Representative Gilman: "War-mongering threats from Turkish officials regarding the delivery of the S-300 missiles to Cyprus later this year are unacceptable."

The Withdrawal of Turkish Troops and Demilitarization
Representative Ileana Ros-Lehtinen (R-FL): "We in the U.S. Congress and the American people want Cyprus to be free of foreign troops, united, and living in justice and peace, so we must keep up intransigent pressure on all parties to continue working towards a solution."

Representative Thomas Manton (D-NJ): "The six fighter planes recently sent by Turkey to the occupied North is unacceptable. Peace cannot thrive on this island until Turkey agrees to fully cooperate by withdrawing its troops and returning their homeland to the Greek Cypriots and allowing them to live as they see fit and accorded the full human rights of a free nation."

Representative Steven Rothman (D-NJ): "The cause of peace for Cyprus, the cause of freedom for Cyprus and the pursuit of unified Cyprus is in sum not a complicated matter. To solve the Cyprus problem we need only to secure one vital element and that is the complete and unconditional withdrawal of Turkish troops from the island."

Representative Pallone: "Turkey continues to reject the Cypriot government's proposal for demilitarization of the island, a proposal that is supported by both Congress and the Clinton administration."

The Need for a Forceful U.S. Initiative
Representative Michael Pappas (R-NJ): "I hope and I pray, as I know many of us do here in this country, that the vision of a peaceful resolution on Cyprus is not lost. I urge this administration to be more active in seeking the peaceful resolution that is so desperately needed."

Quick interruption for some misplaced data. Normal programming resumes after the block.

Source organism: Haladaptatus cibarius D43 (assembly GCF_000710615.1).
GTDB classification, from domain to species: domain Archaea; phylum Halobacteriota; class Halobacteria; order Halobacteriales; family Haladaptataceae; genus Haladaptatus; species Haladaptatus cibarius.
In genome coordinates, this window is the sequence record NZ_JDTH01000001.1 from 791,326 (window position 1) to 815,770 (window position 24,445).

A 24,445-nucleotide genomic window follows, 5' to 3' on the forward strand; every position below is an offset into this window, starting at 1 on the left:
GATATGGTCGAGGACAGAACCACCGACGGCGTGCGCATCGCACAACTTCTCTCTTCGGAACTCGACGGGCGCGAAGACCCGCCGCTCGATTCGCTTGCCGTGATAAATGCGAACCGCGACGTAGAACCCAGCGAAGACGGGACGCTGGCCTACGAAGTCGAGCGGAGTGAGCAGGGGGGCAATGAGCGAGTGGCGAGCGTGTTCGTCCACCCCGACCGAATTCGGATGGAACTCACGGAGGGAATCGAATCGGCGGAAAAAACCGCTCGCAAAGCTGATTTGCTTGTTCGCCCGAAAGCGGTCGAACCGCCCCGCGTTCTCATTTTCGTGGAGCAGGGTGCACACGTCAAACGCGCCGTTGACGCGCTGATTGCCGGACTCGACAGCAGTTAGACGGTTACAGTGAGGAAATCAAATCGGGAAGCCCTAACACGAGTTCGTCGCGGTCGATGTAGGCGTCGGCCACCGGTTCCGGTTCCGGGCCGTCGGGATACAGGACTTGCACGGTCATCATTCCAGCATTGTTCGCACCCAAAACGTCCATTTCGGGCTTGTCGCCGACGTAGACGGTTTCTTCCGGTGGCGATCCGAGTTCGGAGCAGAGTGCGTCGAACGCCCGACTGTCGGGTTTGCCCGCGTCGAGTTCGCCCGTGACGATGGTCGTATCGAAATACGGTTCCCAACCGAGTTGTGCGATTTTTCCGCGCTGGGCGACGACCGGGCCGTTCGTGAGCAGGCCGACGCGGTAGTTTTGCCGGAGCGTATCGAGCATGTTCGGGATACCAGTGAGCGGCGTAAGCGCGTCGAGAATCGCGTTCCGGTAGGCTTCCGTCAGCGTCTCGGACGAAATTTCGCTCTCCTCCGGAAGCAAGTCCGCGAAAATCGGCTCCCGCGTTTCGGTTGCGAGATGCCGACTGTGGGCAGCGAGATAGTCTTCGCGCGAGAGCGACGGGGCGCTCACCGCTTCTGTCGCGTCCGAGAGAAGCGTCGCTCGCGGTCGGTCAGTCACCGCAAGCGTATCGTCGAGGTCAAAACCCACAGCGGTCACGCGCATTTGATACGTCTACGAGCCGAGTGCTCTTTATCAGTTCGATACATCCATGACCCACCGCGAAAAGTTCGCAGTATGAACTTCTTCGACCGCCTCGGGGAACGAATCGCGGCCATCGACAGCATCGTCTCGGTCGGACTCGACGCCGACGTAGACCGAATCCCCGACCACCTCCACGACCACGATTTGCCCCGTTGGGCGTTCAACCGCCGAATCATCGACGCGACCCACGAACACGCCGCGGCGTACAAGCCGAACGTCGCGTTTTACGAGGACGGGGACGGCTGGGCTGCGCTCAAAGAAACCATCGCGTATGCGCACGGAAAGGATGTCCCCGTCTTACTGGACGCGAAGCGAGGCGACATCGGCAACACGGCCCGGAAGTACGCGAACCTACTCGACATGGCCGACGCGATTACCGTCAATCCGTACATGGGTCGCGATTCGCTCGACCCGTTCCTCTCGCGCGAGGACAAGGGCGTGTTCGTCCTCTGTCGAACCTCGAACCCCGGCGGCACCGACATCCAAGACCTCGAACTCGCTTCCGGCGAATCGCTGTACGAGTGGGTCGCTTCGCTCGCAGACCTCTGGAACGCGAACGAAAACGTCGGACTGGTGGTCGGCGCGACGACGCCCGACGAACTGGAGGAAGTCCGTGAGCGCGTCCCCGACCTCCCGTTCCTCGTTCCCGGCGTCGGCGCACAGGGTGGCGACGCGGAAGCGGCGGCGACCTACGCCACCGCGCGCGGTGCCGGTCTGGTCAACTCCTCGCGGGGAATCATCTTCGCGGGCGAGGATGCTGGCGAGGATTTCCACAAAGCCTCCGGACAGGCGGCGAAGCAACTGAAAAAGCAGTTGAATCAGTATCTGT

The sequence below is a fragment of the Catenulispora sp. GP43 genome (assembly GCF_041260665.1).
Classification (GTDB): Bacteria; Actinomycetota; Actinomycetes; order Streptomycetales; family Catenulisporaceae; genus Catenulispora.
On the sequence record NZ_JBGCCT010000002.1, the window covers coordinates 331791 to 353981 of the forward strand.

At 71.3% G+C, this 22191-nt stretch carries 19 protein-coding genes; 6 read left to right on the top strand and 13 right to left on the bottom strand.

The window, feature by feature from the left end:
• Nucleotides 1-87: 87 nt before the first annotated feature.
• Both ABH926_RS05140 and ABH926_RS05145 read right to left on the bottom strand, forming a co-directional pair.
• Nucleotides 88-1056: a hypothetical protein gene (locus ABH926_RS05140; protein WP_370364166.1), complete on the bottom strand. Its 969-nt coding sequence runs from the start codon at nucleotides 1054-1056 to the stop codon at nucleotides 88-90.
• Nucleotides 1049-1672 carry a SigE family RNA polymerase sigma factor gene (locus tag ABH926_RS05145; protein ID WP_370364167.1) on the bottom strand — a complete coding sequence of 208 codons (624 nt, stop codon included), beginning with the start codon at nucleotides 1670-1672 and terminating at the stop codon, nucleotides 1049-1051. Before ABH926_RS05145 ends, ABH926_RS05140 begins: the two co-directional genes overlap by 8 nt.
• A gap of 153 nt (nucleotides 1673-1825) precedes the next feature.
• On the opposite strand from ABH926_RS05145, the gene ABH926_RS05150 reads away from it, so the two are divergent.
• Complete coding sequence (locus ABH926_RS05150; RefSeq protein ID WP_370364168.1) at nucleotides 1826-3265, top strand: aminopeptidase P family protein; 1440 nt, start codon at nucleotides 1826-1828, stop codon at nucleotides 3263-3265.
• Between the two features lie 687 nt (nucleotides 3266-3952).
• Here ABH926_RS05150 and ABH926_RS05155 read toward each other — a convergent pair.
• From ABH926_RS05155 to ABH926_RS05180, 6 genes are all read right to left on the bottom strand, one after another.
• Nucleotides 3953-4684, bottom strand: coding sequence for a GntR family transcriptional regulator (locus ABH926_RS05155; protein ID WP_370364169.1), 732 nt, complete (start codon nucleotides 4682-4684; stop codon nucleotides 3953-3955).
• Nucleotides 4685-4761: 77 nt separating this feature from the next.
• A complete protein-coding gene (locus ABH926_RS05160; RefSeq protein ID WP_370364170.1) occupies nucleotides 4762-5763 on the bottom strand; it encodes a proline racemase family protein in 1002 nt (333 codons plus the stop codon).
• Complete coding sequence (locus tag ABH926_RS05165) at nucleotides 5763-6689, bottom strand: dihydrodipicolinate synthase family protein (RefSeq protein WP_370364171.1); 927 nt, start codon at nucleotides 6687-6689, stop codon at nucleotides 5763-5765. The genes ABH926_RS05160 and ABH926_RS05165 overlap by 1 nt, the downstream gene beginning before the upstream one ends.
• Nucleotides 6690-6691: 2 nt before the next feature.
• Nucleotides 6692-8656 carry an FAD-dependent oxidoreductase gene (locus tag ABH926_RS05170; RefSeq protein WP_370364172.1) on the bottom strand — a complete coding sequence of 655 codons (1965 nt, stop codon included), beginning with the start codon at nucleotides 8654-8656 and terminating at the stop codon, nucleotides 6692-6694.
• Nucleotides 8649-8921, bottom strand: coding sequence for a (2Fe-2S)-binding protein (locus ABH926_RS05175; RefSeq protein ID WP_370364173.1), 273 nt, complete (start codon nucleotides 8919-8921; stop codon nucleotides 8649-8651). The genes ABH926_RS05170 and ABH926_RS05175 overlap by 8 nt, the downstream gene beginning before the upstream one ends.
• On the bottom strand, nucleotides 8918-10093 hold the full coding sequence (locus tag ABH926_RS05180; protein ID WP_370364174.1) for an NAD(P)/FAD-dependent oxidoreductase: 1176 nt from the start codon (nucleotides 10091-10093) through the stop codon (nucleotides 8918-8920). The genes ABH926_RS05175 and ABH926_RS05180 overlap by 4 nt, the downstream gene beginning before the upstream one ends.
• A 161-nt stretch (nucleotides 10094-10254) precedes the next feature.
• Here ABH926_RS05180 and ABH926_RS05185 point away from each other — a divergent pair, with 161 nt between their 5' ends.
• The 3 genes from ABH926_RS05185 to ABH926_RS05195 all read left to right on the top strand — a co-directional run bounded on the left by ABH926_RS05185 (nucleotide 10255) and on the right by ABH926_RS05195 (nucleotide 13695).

Representative Robert Andrews (D-NJ): "President Clerides, frankly to his own political disadvantage, offered disarmament, offered massive investment in the northern part of Cyprus so that its economy could rise and offered a long-term policy of cooperation and rapprochement. I believe that these are the terms that Turkey should accept, these are the terms that could lead us to peace, and I believe that we as Americans should be on record as saying that we fully embrace these positions and concur with their aims."

Representative Donald Payne (D-NJ): "It is not in the interest of U.S. foreign policy to reward Turkey, which I think is what we have been doing, for its hostile and inflexible stance towards Greece and Cyprus. It only serves to encourage Turkey to continue its opposition to progress in the region."

Representative Patrick Kennedy (D-RI): "This Congress needs to take direct steps to indicate support for Cyprus. Only when we, in Congress, show our strong support for a unified Cyprus will the necessary changes occur."

Representative John Porter (R-IL): "We have spent yet another frustrating and futile year waiting for the Administration to follow through on its promises to give resolution of this long-running problem its full attention. American policy towards Cyprus and the Aegean region can best be described as drift and react. We drift along while problems boil up, then react to the crisis du jour without a moral context of a policy framework. If we genuinely hope to solve the Cyprus problem, which has plagued us for nearly a quarter of a century, we must change this haphazard approach."